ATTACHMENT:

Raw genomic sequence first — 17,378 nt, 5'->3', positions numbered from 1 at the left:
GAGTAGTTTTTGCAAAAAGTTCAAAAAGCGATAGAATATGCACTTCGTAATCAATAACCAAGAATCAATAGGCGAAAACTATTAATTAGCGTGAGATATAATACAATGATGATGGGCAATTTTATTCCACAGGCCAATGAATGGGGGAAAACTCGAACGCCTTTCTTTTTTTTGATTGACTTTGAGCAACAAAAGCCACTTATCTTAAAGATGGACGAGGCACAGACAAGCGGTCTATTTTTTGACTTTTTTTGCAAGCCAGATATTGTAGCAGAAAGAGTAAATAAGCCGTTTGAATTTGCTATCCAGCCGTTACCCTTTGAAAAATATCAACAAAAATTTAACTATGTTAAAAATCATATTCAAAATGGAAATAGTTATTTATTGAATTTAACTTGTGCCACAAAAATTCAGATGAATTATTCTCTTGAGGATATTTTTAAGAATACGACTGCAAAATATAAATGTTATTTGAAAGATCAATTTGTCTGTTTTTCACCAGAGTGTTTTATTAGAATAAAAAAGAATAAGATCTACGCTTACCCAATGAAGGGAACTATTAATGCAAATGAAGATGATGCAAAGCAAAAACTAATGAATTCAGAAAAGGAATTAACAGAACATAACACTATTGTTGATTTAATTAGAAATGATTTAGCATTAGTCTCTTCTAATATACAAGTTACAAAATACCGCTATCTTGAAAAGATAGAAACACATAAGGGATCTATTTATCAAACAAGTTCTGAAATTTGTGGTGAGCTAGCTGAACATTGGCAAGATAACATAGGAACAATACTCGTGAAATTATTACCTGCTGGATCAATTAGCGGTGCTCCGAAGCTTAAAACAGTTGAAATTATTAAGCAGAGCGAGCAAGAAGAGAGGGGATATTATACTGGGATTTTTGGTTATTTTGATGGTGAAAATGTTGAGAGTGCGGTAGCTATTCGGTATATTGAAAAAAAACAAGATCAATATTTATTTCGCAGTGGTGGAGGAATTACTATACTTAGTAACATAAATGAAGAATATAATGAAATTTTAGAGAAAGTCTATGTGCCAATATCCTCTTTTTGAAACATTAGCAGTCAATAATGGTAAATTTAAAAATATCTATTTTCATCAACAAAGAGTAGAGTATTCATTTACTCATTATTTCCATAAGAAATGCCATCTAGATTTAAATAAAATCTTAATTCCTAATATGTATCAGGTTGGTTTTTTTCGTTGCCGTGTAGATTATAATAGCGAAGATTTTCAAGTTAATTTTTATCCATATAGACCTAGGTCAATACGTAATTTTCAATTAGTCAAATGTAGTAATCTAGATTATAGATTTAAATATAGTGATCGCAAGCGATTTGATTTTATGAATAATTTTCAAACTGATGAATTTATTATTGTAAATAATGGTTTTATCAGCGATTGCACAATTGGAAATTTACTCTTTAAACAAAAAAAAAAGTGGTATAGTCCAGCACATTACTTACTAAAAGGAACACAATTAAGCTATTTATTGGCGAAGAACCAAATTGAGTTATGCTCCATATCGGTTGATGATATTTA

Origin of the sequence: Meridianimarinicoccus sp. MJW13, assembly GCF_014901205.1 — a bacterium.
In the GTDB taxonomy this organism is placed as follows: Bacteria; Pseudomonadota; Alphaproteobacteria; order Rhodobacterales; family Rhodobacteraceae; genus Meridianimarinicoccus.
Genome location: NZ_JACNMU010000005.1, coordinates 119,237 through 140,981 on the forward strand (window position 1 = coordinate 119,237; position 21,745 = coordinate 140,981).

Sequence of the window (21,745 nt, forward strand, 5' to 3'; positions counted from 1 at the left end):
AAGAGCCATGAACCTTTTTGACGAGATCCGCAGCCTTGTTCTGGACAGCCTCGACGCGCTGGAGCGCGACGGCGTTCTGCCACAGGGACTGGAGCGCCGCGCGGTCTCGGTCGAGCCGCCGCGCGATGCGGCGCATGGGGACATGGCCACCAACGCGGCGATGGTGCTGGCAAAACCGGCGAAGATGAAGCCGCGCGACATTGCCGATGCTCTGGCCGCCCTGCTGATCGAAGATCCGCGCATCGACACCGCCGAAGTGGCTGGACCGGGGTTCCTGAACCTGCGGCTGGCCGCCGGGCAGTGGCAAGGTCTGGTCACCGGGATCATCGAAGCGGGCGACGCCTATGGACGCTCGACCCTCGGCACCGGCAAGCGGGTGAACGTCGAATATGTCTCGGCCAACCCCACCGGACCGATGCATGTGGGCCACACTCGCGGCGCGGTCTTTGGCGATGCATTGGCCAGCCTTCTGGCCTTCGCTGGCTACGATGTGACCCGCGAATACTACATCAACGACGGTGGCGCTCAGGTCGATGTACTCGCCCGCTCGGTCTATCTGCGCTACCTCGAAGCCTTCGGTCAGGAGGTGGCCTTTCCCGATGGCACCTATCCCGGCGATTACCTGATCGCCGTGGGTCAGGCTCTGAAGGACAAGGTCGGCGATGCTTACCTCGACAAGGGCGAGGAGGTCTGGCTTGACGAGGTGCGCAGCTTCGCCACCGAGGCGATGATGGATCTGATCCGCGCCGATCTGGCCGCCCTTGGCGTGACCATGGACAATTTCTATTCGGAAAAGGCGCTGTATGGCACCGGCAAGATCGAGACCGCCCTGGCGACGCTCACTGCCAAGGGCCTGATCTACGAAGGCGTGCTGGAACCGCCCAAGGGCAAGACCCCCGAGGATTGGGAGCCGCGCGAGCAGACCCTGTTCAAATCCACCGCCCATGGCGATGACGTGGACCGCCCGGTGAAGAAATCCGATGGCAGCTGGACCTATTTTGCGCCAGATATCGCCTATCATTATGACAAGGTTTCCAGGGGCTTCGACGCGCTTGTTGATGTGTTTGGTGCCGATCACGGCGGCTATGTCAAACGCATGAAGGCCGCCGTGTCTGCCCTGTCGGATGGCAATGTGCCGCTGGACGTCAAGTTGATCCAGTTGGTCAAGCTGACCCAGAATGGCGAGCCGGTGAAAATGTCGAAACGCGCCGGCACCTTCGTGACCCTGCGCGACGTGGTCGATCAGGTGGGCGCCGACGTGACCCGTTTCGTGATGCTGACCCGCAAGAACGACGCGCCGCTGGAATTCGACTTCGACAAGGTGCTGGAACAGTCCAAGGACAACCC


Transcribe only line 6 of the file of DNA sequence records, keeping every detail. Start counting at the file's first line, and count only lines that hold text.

Sequence of the window (21,745 nt, forward strand, 5' to 3'; positions counted from 1 at the left end):